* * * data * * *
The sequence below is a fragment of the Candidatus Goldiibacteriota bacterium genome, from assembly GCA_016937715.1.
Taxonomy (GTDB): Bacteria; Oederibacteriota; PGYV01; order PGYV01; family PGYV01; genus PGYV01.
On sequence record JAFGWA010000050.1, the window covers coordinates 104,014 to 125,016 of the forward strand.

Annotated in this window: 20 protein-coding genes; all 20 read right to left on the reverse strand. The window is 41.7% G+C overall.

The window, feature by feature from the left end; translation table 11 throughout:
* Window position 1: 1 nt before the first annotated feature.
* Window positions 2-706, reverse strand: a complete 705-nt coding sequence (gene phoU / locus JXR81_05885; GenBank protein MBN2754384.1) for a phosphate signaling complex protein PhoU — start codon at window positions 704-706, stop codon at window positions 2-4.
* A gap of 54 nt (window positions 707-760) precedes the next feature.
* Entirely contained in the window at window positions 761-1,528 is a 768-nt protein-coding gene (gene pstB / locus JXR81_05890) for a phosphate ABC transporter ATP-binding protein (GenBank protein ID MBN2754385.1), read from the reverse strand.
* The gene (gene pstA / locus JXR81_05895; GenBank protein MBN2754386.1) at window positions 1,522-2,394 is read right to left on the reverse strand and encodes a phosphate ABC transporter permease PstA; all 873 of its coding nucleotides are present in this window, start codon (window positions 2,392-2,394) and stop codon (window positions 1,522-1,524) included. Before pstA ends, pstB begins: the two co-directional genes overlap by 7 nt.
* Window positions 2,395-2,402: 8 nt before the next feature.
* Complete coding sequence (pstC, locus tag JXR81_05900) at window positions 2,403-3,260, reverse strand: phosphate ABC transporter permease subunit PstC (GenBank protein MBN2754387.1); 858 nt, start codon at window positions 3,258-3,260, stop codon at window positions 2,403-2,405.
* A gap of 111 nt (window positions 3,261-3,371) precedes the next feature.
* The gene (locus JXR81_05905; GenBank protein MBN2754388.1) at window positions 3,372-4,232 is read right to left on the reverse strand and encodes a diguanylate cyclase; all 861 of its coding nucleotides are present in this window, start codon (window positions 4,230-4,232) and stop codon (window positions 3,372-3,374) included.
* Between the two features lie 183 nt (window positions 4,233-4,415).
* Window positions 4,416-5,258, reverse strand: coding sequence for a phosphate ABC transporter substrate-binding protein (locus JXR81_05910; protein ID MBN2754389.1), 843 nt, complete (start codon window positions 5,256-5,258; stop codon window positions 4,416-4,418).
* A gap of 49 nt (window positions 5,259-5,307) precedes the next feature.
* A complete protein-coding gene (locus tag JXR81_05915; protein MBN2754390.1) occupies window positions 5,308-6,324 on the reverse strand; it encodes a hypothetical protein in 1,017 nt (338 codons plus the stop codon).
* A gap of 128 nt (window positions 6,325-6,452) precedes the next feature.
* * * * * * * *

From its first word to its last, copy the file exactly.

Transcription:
The sequence below is a fragment of the Candidatus Goldiibacteriota bacterium genome, from assembly GCA_016937715.1.
Taxonomy (GTDB): Bacteria; Oederibacteriota; PGYV01; order PGYV01; family PGYV01; genus PGYV01.
On sequence record JAFGWA010000050.1, the window covers coordinates 104,014 to 125,016 of the forward strand.

Annotated in this window: 20 protein-coding genes; all 20 read right to left on the reverse strand. The window is 41.7% G+C overall.

The window, feature by feature from the left end; translation table 11 throughout:
* Window position 1: 1 nt before the first annotated feature.
* Window positions 2-706, reverse strand: a complete 705-nt coding sequence (gene phoU / locus JXR81_05885; GenBank protein MBN2754384.1) for a phosphate signaling complex protein PhoU — start codon at window positions 704-706, stop codon at window positions 2-4.
* A gap of 54 nt (window positions 707-760) precedes the next feature.
* Entirely contained in the window at window positions 761-1,528 is a 768-nt protein-coding gene (gene pstB / locus JXR81_05890) for a phosphate ABC transporter ATP-binding protein (GenBank protein ID MBN2754385.1), read from the reverse strand.
* The gene (gene pstA / locus JXR81_05895; GenBank protein MBN2754386.1) at window positions 1,522-2,394 is read right to left on the reverse strand and encodes a phosphate ABC transporter permease PstA; all 873 of its coding nucleotides are present in this window, start codon (window positions 2,392-2,394) and stop codon (window positions 1,522-1,524) included. Before pstA ends, pstB begins: the two co-directional genes overlap by 7 nt.
* Window positions 2,395-2,402: 8 nt before the next feature.
* Complete coding sequence (pstC, locus tag JXR81_05900) at window positions 2,403-3,260, reverse strand: phosphate ABC transporter permease subunit PstC (GenBank protein MBN2754387.1); 858 nt, start codon at window positions 3,258-3,260, stop codon at window positions 2,403-2,405.
* A gap of 111 nt (window positions 3,261-3,371) precedes the next feature.
* The gene (locus JXR81_05905; GenBank protein MBN2754388.1) at window positions 3,372-4,232 is read right to left on the reverse strand and encodes a diguanylate cyclase; all 861 of its coding nucleotides are present in this window, start codon (window positions 4,230-4,232) and stop codon (window positions 3,372-3,374) included.
* Between the two features lie 183 nt (window positions 4,233-4,415).
* Window positions 4,416-5,258, reverse strand: coding sequence for a phosphate ABC transporter substrate-binding protein (locus JXR81_05910; protein ID MBN2754389.1), 843 nt, complete (start codon window positions 5,256-5,258; stop codon window positions 4,416-4,418).
* A gap of 49 nt (window positions 5,259-5,307) precedes the next feature.
* A complete protein-coding gene (locus tag JXR81_05915; protein MBN2754390.1) occupies window positions 5,308-6,324 on the reverse strand; it encodes a hypothetical protein in 1,017 nt (338 codons plus the stop codon).
* A gap of 128 nt (window positions 6,325-6,452) precedes the next feature.